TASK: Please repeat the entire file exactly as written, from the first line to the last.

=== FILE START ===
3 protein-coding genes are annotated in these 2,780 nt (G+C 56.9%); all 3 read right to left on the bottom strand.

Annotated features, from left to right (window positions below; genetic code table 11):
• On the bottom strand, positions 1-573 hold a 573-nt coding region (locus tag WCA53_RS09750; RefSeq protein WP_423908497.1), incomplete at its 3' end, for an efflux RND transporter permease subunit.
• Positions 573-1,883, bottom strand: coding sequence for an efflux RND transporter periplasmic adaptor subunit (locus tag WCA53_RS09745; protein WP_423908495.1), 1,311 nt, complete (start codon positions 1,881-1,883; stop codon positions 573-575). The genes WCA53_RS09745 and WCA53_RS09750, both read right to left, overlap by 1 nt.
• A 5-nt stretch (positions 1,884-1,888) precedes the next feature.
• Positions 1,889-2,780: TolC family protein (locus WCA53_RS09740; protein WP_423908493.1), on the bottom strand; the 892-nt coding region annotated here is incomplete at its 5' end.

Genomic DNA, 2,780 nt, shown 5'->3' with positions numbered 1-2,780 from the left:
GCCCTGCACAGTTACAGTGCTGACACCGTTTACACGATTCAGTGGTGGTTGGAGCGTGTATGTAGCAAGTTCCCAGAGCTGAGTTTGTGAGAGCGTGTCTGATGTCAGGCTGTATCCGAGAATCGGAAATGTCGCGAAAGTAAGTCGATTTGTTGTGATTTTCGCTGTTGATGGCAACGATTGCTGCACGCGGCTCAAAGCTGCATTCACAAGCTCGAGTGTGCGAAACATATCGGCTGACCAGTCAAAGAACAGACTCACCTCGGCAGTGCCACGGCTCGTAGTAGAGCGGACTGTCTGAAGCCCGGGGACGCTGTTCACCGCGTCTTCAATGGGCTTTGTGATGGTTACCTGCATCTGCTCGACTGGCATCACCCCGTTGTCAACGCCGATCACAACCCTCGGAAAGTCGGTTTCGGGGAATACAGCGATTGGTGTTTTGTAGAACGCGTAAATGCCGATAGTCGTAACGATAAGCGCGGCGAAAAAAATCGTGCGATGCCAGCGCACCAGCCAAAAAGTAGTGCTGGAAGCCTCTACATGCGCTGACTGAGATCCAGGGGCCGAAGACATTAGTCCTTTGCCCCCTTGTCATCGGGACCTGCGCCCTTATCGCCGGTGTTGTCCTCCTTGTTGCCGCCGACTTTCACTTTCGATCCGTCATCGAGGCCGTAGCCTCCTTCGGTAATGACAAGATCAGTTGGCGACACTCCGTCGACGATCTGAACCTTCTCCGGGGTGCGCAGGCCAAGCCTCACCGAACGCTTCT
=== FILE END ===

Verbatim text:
3 protein-coding genes are annotated in these 2,780 nt (G+C 56.9%); all 3 read right to left on the bottom strand.

Annotated features, from left to right (window positions below; genetic code table 11):
• On the bottom strand, positions 1-573 hold a 573-nt coding region (locus tag WCA53_RS09750; RefSeq protein WP_423908497.1), incomplete at its 3' end, for an efflux RND transporter permease subunit.
• Positions 573-1,883, bottom strand: coding sequence for an efflux RND transporter periplasmic adaptor subunit (locus tag WCA53_RS09745; protein WP_423908495.1), 1,311 nt, complete (start codon positions 1,881-1,883; stop codon positions 573-575). The genes WCA53_RS09745 and WCA53_RS09750, both read right to left, overlap by 1 nt.
• A 5-nt stretch (positions 1,884-1,888) precedes the next feature.
• Positions 1,889-2,780: TolC family protein (locus WCA53_RS09740; protein WP_423908493.1), on the bottom strand; the 892-nt coding region annotated here is incomplete at its 5' end.

Genomic DNA, 2,780 nt, shown 5'->3' with positions numbered 1-2,780 from the left:
GCCCTGCACAGTTACAGTGCTGACACCGTTTACACGATTCAGTGGTGGTTGGAGCGTGTATGTAGCAAGTTCCCAGAGCTGAGTTTGTGAGAGCGTGTCTGATGTCAGGCTGTATCCGAGAATCGGAAATGTCGCGAAAGTAAGTCGATTTGTTGTGATTTTCGCTGTTGATGGCAACGATTGCTGCACGCGGCTCAAAGCTGCATTCACAAGCTCGAGTGTGCGAAACATATCGGCTGACCAGTCAAAGAACAGACTCACCTCGGCAGTGCCACGGCTCGTAGTAGAGCGGACTGTCTGAAGCCCGGGGACGCTGTTCACCGCGTCTTCAATGGGCTTTGTGATGGTTACCTGCATCTGCTCGACTGGCATCACCCCGTTGTCAACGCCGATCACAACCCTCGGAAAGTCGGTTTCGGGGAATACAGCGATTGGTGTTTTGTAGAACGCGTAAATGCCGATAGTCGTAACGATAAGCGCGGCGAAAAAAATCGTGCGATGCCAGCGCACCAGCCAAAAAGTAGTGCTGGAAGCCTCTACATGCGCTGACTGAGATCCAGGGGCCGAAGACATTAGTCCTTTGCCCCCTTGTCATCGGGACCTGCGCCCTTATCGCCGGTGTTGTCCTCCTTGTTGCCGCCGACTTTCACTTTCGATCCGTCATCGAGGCCGTAGCCTCCTTCGGTAATGACAAGATCAGTTGGCGACACTCCGTCGACGATCTGAACCTTCTCCGGGGTGCGCAGGCCAAGCCTCACCGAACGCTTCT